Recently, Smoothed Bellman Error Embedding (SBEED) was introduced in Dai et al. (2018) as the first provably convergent algorithm with general function approximators. Dai et al. (2018) leverage Nesterov’s smoothing technique and the convex-conjugate trick to derive a primal-dual optimization problem. The algorithm learns the optimal value function and the optimal policy in the primal, and the Bellman residual in the dual.

In this work, we study the theoretical behavior of SBEED in batch-mode reinforcement learning where the algorithm has only access to a fixed dataset of transitions. We prove a near-optimal performance guarantee that depends on the representation power of the function classes we use and a tight notion of the distribution shift. Our results improve upon prior guarantee of SBEED, presented in the original paper Dai et al. (2018), in terms of the dependence on the planning horizon and on the sample size. In particular, we show that SBEED enjoys linear dependence on horizon, which is the best that we can hope (Scherrer and Lesner, 2012), and that the statistical error decreases in the rate instead of provided that function classes are rich enough in a sense that we will specify. Our analysis builds on the recent work of Xie and Jiang (2020) that studies a related algorithm MSBO, which could be interpreted as a non-smooth counterpart of SBEED. However, both algorithms differ in several aspects: SBEED learns jointly the optimal policy and the optimal value function while MSBO learns the optimal -value function and considers only policies that are greedy with respect to it. Moreover, even as the smoothing parameter goes to zero, SBEED’s learning objective does not recover MSBO’s objective.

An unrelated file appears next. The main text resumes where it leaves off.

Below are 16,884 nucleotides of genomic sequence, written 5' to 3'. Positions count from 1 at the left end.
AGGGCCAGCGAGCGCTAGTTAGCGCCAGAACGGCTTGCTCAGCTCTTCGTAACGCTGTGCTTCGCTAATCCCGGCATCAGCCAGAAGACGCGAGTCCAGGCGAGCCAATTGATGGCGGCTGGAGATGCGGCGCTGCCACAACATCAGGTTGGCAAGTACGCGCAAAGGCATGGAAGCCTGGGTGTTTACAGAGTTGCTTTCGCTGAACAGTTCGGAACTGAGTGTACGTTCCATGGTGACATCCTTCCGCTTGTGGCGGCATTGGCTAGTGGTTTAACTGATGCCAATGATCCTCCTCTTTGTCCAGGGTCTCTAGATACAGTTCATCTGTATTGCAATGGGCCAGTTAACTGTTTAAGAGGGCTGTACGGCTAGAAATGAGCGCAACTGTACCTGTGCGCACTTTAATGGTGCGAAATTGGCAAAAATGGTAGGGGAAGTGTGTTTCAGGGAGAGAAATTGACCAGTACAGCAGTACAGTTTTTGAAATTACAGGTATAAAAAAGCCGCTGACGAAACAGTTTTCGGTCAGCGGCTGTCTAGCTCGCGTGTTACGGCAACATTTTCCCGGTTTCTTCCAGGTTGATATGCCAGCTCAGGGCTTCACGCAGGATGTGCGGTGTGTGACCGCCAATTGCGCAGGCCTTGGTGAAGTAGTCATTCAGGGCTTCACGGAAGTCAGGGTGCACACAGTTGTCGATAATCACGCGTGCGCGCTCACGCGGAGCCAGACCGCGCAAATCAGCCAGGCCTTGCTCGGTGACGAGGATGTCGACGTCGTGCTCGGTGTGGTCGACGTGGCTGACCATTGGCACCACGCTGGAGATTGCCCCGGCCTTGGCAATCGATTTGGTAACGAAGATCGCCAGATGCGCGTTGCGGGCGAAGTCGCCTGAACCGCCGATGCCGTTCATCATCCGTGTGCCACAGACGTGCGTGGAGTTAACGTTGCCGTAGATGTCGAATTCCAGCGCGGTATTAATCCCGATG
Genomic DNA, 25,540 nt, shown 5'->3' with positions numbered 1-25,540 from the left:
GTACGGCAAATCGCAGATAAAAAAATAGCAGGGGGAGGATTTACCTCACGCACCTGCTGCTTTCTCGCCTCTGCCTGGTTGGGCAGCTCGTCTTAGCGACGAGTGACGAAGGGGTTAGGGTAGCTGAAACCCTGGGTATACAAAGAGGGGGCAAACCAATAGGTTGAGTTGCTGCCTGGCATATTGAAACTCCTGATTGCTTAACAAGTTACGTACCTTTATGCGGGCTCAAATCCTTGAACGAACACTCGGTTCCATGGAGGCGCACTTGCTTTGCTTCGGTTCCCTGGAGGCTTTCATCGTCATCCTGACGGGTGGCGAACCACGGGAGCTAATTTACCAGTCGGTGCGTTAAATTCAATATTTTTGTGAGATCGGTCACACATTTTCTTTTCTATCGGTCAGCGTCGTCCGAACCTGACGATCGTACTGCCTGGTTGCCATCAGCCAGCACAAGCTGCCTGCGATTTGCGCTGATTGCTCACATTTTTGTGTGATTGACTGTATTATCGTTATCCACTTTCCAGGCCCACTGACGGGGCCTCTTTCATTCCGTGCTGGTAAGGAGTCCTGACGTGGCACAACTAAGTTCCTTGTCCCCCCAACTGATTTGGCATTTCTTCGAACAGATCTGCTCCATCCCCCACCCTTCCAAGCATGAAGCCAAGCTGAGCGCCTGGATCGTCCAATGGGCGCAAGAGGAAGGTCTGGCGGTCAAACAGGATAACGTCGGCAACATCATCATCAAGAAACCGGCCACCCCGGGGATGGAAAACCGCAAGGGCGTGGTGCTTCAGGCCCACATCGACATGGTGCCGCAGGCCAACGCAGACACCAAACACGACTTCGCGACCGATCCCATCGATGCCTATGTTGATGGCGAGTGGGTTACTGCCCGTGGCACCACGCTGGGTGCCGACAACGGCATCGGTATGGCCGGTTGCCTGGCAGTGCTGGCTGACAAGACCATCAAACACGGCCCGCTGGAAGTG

2 Preliminaries and Setting

2.1 Markov Decision Processes

We consider a discounted Markov Decision Process (MDP) defined by a tuple

with state space , action space , discount factor

, transition probabilities

mapping state-action pairs to distributions over next states ( denotes the probability simplex), and reward function . is the initial state distribution. For the sake of clarity, we assume the state and action spaces are finite whose cardinality can be arbitrarily large, but our analysis can be extended to the countable or continuous case. We denote by the probability of choosing action in state under the policy . The performance of a policy represents the expected sum of discounted rewards: where the expectation is taken over trajectories induced by the policy in the MDP such that . Moreover, we define value function and Q-value function . These functions take value in where .

We define the discounted state occupancy measure induced by a policy as